4. Sleep — snooze to lose. If you are sleep deprived, cortisol levels rise. Just four nights of short sleep decreases insulin sensitivity of fat cells by 30 percent. Uninterrupted sleep is crucial and a neglected component for health, vitality, longevity and fat loss. So prioritize sleep if you want to look and feel good and lose belly fat.
5. Exercise smarter, not longer. In weight training, multi-joint, big-bang compound exercises, such as chin-ups, pull-ups, deadlifts, push-presses, squats, and lunges have a higher metabolic cost and increase fat oxidation, as opposed to crunches, bicep curls and exercises performed on machines. A study in the journal Obesity found that subjects doing 20 minutes of daily weight training had less of an increase in age-related belly fat compared with those who spent the same amount of time doing aerobic workouts.
A recent study in the Journal of Medicine & Science in Sports & Exercise found that interval training is the most effective for losing both visceral and subcutaneous fat.
Interval training workouts are performed with intense effort for a select length of time, followed by a rest period or active rest. This type of workout can be done on a bike, stairs, a hill, sidewalk, track, in the pool or with free weights or bodyweight.
Parasympathetic activities are also in the mix, i.e., meditation, yoga and increased mindfulness, as an antidote for reducing belly fat, lowering stress, anxiety and balancing cortisol. Consistent meditation practice, yin and restorative yoga, increased mindfulness, spending time in nature and less busyness are sure-fire solutions.
6. Sit less. Sitting for long periods of time negatively affects glucose levels and increases insulin resistance. Once insulin resistance begins, a vicious battle ensues and belly fat settles around our internal organs.
7. Reduce toxic load. Toxins accumulate and affect our endocrine systems, brain function, liver health and ability to lose belly fat. The intestines, liver and kidneys become overloaded with toxins from processed foods, sugar, soda, alcohol, pesticides, environmental toxins, pollution and personal care and household products. These toxins build up and can trigger health complaints including constipation, fatigue, insomnia, weight-loss resistance, headaches, memory loss, diabetes, mood disorders and excess visceral belly fat.
8. A healthy gut and microbiome are crucial. Gut dysfunction, digestion problems and harmful bacteria increase inflammation, making cells less sensitive to insulin, and they can silently flourish for years without causing any noticeable symptoms.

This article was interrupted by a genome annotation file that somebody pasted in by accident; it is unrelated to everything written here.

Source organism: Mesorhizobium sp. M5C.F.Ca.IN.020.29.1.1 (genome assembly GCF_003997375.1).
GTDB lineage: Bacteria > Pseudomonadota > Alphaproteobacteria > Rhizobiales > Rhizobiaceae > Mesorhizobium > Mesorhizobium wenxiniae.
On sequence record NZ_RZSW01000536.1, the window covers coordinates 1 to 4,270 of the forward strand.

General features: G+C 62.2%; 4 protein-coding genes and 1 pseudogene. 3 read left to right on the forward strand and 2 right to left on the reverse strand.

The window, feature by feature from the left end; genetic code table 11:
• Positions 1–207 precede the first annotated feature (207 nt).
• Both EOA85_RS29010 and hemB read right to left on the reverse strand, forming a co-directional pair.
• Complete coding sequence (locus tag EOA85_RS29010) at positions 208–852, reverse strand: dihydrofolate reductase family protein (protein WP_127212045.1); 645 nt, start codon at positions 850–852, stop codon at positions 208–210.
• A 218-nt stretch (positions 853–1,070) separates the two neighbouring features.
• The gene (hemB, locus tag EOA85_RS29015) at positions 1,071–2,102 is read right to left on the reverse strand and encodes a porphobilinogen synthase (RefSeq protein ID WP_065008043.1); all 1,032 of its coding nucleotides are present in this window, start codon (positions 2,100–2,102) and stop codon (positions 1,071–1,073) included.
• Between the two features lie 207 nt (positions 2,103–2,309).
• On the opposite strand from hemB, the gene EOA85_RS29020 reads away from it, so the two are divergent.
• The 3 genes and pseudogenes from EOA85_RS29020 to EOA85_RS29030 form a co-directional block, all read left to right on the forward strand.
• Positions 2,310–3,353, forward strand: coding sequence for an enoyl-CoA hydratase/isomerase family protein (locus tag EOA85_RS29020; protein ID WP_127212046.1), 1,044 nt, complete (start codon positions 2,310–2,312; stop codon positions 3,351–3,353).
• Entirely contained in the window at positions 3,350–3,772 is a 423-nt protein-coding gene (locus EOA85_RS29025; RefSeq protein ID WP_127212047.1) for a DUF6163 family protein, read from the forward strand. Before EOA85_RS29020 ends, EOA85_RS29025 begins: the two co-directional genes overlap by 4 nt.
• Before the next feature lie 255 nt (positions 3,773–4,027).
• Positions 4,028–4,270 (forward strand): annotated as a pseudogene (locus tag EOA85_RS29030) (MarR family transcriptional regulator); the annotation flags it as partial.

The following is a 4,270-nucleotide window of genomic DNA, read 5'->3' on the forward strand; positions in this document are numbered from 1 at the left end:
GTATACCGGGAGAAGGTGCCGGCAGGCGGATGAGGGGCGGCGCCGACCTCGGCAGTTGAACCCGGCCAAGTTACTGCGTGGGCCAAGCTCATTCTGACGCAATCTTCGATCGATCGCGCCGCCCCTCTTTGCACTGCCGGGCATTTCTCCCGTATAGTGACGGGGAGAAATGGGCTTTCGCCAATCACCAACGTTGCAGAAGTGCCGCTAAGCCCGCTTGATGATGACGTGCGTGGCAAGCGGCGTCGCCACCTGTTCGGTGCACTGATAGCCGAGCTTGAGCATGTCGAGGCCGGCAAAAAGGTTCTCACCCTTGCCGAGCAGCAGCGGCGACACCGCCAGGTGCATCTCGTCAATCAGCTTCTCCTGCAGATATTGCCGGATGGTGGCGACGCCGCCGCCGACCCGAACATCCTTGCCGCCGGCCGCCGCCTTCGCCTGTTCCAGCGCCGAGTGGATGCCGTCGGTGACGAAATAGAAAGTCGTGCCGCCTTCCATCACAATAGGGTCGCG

Healing can only begin when the problematic root cause is identified, which may be heavy metal toxicity (lead, mercury, aluminum); inflammatory intestinal diseases: IBS, Crohn’s, diverticulitis, leaky gut, SIBO and other GI conditions; HCL (hydrochloric acid), bile and enzyme deficiency; lack of or imbalances of healthy flora; long-term use of antibiotics, birth control pills, NSAIDs and steroids; infections: viral, bacterial, candida, H. pylori, parasites and other gut pathogens; sugar, alcohol, conventionally raised frankenmeats, dairy, wheat, grains, GMOs, gluten and processed foods.
9. Identify food sensitivities. These sensitivities are unique to each individual and a primary cause of fatigue, emotional problems, mood disorders, water retention, bloating, inflammation, stubborn belly fat and weight-loss resistance. The top triggers are corn, eggs, soy, sugar, artificial sweeteners, peanuts, dairy, wheat and gluten. However, any food can be problematic for any individual.
10. Take basic nutrients. These include probiotics, digestive enzymes with HCL, vitamin D, essential fatty acids, a high-quality vitamin/mineral and fiber powders.
Remember that shortcuts to lose weight do not work. It is what you consistently do on a daily basis toward a healthy lifestyle that will. The tips provided here will help you look and feel better than ever, and you will lose that excess belly fat for good.
Paula Owens, M.S., is a holistic nutritionist, Functional Health practitioner, and fitness and fat-loss expert with more than 25 years of experience. She is the author of The Power of Four and Fat Loss Revolution and the creator of “21 Days to a Leaner, Healthier You,” an online exercise and weight-loss program. paulaowens.com.
Reprinted from AzNetNews, Volume 34, Number 1, February/March 2015.